We Who Love Books are spoiled in New York with its abundant (though always shrinking) number of quirky used bookstands and savvy independents standing tall beside the B&N monoliths, but the one space I will never take for granted has been a shrine for countless writers, actors, directors, and assorted theater folk for many years.
We always remember our first pilgrimage to the Drama Book Shop.
You’ll have to trudge through construction to its location on West 40th Street between Broadway and Eighth Avenue, where the two-story space houses the largest collection of theater-related books and such in the United States. If I find myself desperate to read that obscure William Inge play Kim Stanley did in the late 1960s (which I only discovered while reading the Stanley biography I also found here), it will be sitting on a shelf. If a friend is auditioning for a new production of Neil SimonÃ¢â‚¬â„¢s Ã¢â‚¬Å“The Odd Couple,” he will find what he needs here. The DBS is not snobby when it comes to inventory – the store aims to be the spine of its reading community.
The shop itself is long and narrow, well-lit and organized. A table across from the checkout area displays new releases and new anthologies of plays by up-and-coming writers. There are tall wooden shelves along the sides with an old-fashioned sliding ladder to reach overstock above our heads. These shelves are devoted to books on acting, on directing, and to guides on how to examine plays critically and place them in a larger social context. Additional free-standing shelves house books on costume and set design. They’re full of beautiful images and solutions to the most-specific design challenges as well as sketches from the masters of the form: Boris Aronson, Eugene Lee, Florence Klotz, et al.
Directly across from all of this is an entire wall devoted to non-book items like DVDs of famous (and infamous) performances of plays, dialect and voice tapes, and a wide assortment of BÃ¢â‚¬â„¢way knick-knacks and sheet music from the shows of yesteryear. After paging through a large book of Carol Channing/Ethel Merman paper dolls, I felt practically inducted into the Theater Hall of Fame.
The back half of the space houses the vast script collection that is the staple of this store and provides an opportunity for community and chance meetings. Armed with a copy of that Inge play (Ã¢â‚¬Å“Natural AffectionsÃ¢â‚¬Â), I might plop down on one of the cheap couches next to an actress on her lunch break trying to gather material for an improv class sheÃ¢â‚¬â„¢s taking at night. Seated on a chair nearby, immersed in a Dramatist play script (how do they decide which color cover each play published will get?), may be a former Tony winner, deciding on a play to direct at a small theater downtown. It is that kind of town, this kind of store.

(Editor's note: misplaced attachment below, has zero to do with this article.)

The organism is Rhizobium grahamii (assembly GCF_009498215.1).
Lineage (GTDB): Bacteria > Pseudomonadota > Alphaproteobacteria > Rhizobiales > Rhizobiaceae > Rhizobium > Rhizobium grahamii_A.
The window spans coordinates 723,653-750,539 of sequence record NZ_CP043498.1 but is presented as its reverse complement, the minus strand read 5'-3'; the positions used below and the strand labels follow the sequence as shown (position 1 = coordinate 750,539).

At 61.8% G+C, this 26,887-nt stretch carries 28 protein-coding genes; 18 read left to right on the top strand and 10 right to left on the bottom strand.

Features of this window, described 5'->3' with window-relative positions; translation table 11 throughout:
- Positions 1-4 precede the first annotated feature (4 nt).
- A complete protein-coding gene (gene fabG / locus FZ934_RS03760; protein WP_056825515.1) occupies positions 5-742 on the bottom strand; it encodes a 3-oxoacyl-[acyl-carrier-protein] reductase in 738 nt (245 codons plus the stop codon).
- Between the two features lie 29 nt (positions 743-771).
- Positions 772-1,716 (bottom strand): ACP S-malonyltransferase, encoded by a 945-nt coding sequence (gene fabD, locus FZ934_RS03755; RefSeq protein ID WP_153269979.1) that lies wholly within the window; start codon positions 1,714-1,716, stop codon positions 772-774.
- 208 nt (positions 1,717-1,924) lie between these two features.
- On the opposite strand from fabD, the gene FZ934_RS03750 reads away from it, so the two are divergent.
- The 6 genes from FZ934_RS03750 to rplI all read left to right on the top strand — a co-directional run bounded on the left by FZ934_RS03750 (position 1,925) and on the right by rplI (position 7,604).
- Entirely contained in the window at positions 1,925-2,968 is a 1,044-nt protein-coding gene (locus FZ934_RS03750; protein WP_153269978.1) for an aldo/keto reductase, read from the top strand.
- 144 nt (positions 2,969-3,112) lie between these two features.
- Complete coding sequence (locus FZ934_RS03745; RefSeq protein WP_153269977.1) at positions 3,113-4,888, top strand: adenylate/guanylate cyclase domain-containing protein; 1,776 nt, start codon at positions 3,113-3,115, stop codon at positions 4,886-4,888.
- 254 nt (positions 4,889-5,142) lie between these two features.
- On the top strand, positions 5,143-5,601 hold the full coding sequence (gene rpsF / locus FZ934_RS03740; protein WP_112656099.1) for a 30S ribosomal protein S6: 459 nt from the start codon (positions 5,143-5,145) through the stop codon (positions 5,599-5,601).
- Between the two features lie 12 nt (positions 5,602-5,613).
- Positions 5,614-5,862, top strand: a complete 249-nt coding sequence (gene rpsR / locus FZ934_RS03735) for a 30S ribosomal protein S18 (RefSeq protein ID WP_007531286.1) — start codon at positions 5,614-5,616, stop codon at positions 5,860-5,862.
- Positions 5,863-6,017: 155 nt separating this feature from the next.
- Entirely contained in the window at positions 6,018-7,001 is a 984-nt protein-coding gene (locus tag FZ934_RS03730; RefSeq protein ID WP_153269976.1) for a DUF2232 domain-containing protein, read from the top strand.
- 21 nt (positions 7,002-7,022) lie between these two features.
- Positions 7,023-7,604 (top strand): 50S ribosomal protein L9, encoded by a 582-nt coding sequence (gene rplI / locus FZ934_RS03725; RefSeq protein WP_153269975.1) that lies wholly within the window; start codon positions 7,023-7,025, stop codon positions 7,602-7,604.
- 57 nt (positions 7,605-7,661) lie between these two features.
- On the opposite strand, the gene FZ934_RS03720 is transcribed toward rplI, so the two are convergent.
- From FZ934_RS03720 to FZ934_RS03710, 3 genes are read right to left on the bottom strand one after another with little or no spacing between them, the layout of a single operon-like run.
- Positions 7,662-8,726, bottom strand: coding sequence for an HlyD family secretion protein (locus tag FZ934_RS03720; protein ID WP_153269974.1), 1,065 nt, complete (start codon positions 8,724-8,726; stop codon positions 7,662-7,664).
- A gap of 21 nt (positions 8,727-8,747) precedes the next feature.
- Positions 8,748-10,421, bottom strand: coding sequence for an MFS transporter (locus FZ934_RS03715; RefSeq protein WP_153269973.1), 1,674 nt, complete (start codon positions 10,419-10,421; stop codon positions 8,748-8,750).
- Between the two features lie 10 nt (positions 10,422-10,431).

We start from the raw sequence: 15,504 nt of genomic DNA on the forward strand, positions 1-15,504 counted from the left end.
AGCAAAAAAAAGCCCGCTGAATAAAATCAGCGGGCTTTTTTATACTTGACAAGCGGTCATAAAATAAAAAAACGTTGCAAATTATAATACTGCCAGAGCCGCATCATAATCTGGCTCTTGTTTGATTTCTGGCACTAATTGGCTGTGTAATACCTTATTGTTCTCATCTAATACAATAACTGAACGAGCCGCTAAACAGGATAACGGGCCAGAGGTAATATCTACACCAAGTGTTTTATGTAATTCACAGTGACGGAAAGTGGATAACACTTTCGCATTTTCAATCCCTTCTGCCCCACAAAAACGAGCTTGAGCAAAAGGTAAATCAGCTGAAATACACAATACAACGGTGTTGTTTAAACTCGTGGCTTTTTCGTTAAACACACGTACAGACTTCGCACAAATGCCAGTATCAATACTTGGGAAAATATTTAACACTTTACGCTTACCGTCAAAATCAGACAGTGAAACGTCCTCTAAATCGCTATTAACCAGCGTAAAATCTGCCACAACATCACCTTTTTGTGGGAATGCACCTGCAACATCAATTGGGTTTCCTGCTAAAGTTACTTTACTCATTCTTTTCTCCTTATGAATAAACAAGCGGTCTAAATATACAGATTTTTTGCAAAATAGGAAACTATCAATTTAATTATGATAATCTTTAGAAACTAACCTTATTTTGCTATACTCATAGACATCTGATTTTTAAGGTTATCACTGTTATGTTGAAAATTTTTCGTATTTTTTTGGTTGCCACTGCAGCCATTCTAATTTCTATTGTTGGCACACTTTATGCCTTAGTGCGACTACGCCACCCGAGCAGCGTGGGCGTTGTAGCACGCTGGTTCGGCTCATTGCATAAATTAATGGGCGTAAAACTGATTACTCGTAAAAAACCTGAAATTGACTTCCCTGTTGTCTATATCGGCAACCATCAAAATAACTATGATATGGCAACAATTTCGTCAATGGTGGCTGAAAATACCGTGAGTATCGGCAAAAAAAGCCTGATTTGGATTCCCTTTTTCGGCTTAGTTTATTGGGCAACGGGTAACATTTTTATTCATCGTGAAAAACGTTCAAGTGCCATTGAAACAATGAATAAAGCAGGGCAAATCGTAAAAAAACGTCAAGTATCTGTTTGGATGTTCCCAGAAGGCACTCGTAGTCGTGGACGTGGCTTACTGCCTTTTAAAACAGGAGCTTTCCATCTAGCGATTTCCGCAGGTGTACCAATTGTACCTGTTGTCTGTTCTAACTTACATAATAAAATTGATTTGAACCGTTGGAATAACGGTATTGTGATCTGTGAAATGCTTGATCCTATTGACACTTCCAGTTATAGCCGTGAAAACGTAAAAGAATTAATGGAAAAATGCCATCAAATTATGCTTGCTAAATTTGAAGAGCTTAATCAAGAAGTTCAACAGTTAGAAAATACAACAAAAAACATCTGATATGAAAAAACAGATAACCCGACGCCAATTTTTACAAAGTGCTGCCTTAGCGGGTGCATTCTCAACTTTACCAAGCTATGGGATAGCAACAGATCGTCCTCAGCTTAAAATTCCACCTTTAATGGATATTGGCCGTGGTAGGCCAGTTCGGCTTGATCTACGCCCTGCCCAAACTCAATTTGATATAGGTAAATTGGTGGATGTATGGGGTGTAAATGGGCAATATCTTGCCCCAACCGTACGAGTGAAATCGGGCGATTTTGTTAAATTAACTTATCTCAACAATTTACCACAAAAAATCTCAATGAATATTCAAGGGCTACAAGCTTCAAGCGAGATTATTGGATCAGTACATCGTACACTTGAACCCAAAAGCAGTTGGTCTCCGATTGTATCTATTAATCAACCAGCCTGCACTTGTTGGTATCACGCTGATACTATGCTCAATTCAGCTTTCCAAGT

The plays themselves, shelved according to author, include international translations and Greek/Roman classics, alongside a vast shelving unit for ShakespeareÃ¢â‚¬â„¢s canon. If I want an adaptation of IbsenÃ¢â‚¬â„¢s Ã¢â‚¬Å“Hedda GablerÃ¢â‚¬Â theyÃ¢â‚¬â„¢ve got five for me to choose from.
The DBS staffers are overqualified in their knowledge but always approachable. They show no hostility toward those relentless inquiries about the latest Ã¢â‚¬Å“hotÃ¢â‚¬Â play that every regional theater is doing this season or the Ã¢â‚¬Å“hot new writerÃ¢â‚¬Â making waves with multiple productions in the city at once, or toward the visitor from a town in the Midwest, whose community theater has mounted a summer production of Ã¢â‚¬Å“VanitiesÃ¢â‚¬Â for the fourth time, and whoÃ¢â‚¬â„¢s heard about this magic shop, this haven for All That Is Theat-ah! The customer came all this way for literature – and might as well get the complete experience: Ã¢â‚¬Å“Do you have anything by Christopher Durang?Ã¢â‚¬Â The staffer will nod and smile, moving for the umpteenth time to his computer to check inventory. (Of course, if the DBS does not have something in stock, the store can place an order and have it back within the week.)
Behind the customer service counter, there is a small wooden staircase leading to the loft-like second level. Upstairs, there is more seating overlooking the rest of the store. Here, Marni Nixon or Donna McKechnie might be signing (or singing) her autobiography, or an iconic playwright like Lanford Wilson could be featured on a panel discussing what it meant to be a young writer working at CafÃƒÂ© Cino in the Village. There are books about writing up here, as well as the musical theater and how to audition. They hide these, I think, to discourage awareness of the reality of this business, the difficulty of accomplishment, and the vast numbers of plays being written for the same new play slot each season. The DBS is not in the business of shattering dreams; it provides the tools for the theater artist to chase after his or her particular vision of happiness.
IÃ¢â‚¬â„¢ve been coming to this shop since before it moved to this elegant space, when it was on the fifth floor of an office building next to a strip club on Seventh Avenue across Time Square. My first visit, I was a teenager visiting the actual shop I had been stalking with phone calls over the years, requesting plays unavailable to me in Ohio.
I left that first day with plenty to read on the Greyhound bus ride home, the books wrapped in a brown paper bag, the essence of their origins (the theater) still somehow lingering on them.
If youÃ¢â‚¬â„¢d like to see your favorite bookstore mentioned, send email to bookstores [at] maudnewton [dot] com telling me about it. Please include a photo or a link to one.